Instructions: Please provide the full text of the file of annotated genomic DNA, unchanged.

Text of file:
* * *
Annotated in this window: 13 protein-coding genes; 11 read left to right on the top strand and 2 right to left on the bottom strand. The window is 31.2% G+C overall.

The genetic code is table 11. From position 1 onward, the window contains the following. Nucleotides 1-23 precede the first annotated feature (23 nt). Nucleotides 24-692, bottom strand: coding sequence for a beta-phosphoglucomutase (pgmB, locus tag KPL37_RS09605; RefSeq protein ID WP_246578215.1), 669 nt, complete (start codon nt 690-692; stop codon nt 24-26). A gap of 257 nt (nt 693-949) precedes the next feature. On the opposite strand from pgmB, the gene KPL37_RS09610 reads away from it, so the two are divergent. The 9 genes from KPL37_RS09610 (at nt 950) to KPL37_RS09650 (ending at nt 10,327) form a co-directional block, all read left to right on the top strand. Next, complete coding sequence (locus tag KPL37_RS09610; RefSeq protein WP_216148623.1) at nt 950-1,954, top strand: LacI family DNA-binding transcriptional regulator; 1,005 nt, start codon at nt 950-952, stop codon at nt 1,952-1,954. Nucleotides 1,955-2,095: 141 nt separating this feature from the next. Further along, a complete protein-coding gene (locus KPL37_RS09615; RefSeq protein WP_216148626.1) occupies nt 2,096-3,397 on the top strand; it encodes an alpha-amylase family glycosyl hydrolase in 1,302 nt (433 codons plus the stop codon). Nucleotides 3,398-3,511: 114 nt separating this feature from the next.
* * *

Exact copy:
Annotated in this window: 13 protein-coding genes; 11 read left to right on the top strand and 2 right to left on the bottom strand. The window is 31.2% G+C overall.

The genetic code is table 11. From position 1 onward, the window contains the following. Nucleotides 1-23 precede the first annotated feature (23 nt). Nucleotides 24-692, bottom strand: coding sequence for a beta-phosphoglucomutase (pgmB, locus tag KPL37_RS09605; RefSeq protein ID WP_246578215.1), 669 nt, complete (start codon nt 690-692; stop codon nt 24-26). A gap of 257 nt (nt 693-949) precedes the next feature. On the opposite strand from pgmB, the gene KPL37_RS09610 reads away from it, so the two are divergent. The 9 genes from KPL37_RS09610 (at nt 950) to KPL37_RS09650 (ending at nt 10,327) form a co-directional block, all read left to right on the top strand. Next, complete coding sequence (locus tag KPL37_RS09610; RefSeq protein WP_216148623.1) at nt 950-1,954, top strand: LacI family DNA-binding transcriptional regulator; 1,005 nt, start codon at nt 950-952, stop codon at nt 1,952-1,954. Nucleotides 1,955-2,095: 141 nt separating this feature from the next. Further along, a complete protein-coding gene (locus KPL37_RS09615; RefSeq protein WP_216148626.1) occupies nt 2,096-3,397 on the top strand; it encodes an alpha-amylase family glycosyl hydrolase in 1,302 nt (433 codons plus the stop codon). Nucleotides 3,398-3,511: 114 nt separating this feature from the next.